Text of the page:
The third Passaic Street Classic brought vendors, music, and fun to the block over the weekend. Trenton residents were grooving through the streets, enjoying hip hop, classic cars, jazz, comedy, live art, and a paper boat race.

The event was hosted by the Passaic Street Business Association in partnership with Isles.

“It’s an event that we organized with local business owners to include a little foot traffic on one of the streets here in Trenton and to give an opportunity for everyone to come out and have a good time, especially after COVID,” Gulu Brewer, community and resident engagement coordinator at Isles, said.

The event lets residents take over Passaic Street and allow their kids to play with chalk, talk with owners of classic cars, and explore the different businesses in the area.

“That’s important because in any city, you might have people who are living or working right next to each other, and they never really get an opportunity to engage with each other and kind of get to know each other and have another face on the street that they get to wave hello to,” Brewer said.

See article below to learn more about the Second Passaic Street Classic.

Celebrate One of Trenton’s Most Resilient Commercial Strips

One of the local businesses in the spotlight was Razorsharp Barbershop. The owner and barber, William Hackett, has been cutting hair in that location for 18 years. “All praise to God, it was my calling, it is my passion, and you know, I was blessed enough to be able to build it,” Hackett explained. Well, he talked; he continued to cut hair Trenton resident’s hair. At that moment, he was cutting Trenton Resident Delorfette Clark’s hair.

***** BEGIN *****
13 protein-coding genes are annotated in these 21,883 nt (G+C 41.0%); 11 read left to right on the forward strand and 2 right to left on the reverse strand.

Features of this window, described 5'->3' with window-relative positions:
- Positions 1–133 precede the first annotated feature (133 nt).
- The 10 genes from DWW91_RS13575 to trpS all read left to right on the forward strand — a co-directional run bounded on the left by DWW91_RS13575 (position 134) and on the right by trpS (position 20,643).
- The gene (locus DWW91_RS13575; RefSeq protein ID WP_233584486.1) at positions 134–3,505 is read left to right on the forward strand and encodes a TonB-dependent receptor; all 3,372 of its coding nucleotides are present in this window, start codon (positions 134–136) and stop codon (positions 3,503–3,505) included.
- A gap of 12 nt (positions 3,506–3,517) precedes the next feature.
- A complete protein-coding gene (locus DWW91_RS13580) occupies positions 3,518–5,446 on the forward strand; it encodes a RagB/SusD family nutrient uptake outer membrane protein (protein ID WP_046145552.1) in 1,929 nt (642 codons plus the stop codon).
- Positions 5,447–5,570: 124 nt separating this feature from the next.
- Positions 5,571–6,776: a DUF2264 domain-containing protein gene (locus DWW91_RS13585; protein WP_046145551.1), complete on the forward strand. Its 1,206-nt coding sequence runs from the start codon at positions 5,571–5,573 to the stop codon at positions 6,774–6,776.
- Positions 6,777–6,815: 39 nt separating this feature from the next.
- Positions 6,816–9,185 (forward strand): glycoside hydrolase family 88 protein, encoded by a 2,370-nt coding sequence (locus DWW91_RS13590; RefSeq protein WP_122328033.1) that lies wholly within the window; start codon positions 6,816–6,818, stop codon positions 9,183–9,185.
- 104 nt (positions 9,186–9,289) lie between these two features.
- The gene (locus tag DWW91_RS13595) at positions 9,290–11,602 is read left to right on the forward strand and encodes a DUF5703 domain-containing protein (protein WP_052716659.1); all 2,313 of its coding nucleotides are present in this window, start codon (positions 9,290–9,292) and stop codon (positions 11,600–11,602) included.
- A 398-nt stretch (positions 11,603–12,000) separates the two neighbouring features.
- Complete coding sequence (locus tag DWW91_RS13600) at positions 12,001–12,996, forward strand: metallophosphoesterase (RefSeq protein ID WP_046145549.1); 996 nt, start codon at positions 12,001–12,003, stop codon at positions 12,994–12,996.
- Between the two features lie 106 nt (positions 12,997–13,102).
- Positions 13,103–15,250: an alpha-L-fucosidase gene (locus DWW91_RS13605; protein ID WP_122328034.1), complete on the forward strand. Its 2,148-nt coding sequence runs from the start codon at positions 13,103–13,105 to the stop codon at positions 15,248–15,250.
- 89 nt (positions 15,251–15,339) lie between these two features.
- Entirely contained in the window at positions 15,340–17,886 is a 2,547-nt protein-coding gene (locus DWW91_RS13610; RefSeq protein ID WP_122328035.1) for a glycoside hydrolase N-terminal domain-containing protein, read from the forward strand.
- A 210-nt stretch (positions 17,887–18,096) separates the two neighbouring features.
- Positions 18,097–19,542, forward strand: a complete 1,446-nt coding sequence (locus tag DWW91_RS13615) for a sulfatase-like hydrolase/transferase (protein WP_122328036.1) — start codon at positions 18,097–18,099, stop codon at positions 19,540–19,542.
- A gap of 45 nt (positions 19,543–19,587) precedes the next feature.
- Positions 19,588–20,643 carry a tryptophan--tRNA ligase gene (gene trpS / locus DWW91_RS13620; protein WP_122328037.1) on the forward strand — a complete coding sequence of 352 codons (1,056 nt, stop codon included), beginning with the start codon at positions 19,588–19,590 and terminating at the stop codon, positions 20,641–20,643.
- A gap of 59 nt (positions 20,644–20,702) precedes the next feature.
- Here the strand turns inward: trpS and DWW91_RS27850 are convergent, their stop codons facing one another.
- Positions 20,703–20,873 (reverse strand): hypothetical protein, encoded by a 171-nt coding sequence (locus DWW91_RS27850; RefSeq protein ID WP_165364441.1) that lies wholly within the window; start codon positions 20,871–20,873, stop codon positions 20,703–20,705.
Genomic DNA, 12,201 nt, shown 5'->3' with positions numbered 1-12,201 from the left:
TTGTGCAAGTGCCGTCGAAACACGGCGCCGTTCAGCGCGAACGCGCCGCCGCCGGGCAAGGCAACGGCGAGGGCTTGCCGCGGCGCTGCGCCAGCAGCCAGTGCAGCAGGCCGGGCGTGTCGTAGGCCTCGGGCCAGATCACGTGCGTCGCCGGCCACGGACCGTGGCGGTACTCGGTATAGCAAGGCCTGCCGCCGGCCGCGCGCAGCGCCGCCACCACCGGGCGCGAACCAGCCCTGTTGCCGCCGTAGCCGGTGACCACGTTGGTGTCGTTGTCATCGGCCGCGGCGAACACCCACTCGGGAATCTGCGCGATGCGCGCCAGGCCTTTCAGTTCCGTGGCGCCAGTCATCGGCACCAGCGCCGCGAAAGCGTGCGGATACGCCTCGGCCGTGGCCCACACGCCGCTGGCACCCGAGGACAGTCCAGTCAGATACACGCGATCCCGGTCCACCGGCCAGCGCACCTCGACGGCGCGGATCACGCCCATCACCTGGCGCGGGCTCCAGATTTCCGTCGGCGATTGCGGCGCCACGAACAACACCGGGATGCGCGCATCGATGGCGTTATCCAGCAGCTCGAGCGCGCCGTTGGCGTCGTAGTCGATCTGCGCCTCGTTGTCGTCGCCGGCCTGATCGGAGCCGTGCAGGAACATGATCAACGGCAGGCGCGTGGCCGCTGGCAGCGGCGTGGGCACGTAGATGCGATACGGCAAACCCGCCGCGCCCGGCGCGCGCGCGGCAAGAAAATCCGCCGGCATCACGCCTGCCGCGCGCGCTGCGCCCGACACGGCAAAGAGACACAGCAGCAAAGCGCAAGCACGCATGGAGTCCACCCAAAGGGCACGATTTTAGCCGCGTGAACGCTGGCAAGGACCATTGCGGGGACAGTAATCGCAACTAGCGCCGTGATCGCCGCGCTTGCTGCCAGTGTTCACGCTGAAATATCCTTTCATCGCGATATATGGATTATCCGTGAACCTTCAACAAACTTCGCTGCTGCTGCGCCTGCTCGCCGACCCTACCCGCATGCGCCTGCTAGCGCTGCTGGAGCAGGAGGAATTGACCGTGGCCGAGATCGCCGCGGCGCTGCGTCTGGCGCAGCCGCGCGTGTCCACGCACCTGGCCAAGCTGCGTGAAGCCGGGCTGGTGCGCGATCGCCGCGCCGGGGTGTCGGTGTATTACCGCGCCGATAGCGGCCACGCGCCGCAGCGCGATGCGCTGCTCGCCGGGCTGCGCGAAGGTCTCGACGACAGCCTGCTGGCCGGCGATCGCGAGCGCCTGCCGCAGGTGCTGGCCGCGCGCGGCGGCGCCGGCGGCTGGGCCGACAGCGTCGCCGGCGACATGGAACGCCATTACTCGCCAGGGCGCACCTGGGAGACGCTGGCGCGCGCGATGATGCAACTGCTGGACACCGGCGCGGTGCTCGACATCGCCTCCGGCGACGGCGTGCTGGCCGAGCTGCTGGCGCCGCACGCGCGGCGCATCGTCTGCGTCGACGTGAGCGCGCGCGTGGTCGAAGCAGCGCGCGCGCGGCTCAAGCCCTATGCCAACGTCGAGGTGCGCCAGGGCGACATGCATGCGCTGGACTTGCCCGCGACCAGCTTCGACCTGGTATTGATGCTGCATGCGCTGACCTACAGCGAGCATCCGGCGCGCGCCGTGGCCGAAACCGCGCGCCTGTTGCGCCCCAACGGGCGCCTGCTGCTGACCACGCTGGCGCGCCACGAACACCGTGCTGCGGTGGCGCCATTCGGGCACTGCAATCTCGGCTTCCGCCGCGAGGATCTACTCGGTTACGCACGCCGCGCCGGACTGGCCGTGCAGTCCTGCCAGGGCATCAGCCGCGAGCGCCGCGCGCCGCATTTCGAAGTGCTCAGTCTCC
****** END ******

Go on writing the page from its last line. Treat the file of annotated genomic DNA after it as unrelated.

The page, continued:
Hackett said he enjoyed working with community organizations like Isles to bring the strip to life. “It’s an absolute blessing to the community. It brings love to the community…it’s a blessing.”

Clark has been coming to Hackett over the years. It is his second barber throughout his life. “Well, first of all, it’s just a personal connection, and he’s my cousin. So I know him personally. So it’s a trust relationship. But one thing about this particular barbershop is he’s really about the community,” Clark said. “They believe in giving back. I know that every year they sponsor The Back to School haircuts and stuff like that.”

The adults talked and danced, and the kids could play in a bouncy house and create origami boats. Nyzaiah Thomas was with his daughter and his son enjoying the bouncy house. “It gives back to the kids, the innocent kids that have nothing to do with what Trenton has going on. So I feel like it is a positive thing…I love it. I love it; it feels good,” Thomas said.

Thomas’ three-year-old son, Hassan Thomas, was excited to share his experience. “I made boats and jumped in the jumpy house with my sister and my cousin.”  He participated in the Greater Trenton Boat Race, where the community comes out and races paper boats in the D&R canal.

His sister, London Bostick, nine years old, was getting off the bouncy house to talk about the fun she was having. “We’re having a lot of fun on the jumpy houses and stuff, and we were like painting and stuff like that…How fun would I rate this? I would rate this from one to ten. I’ll say it’s 100,” Bostick said.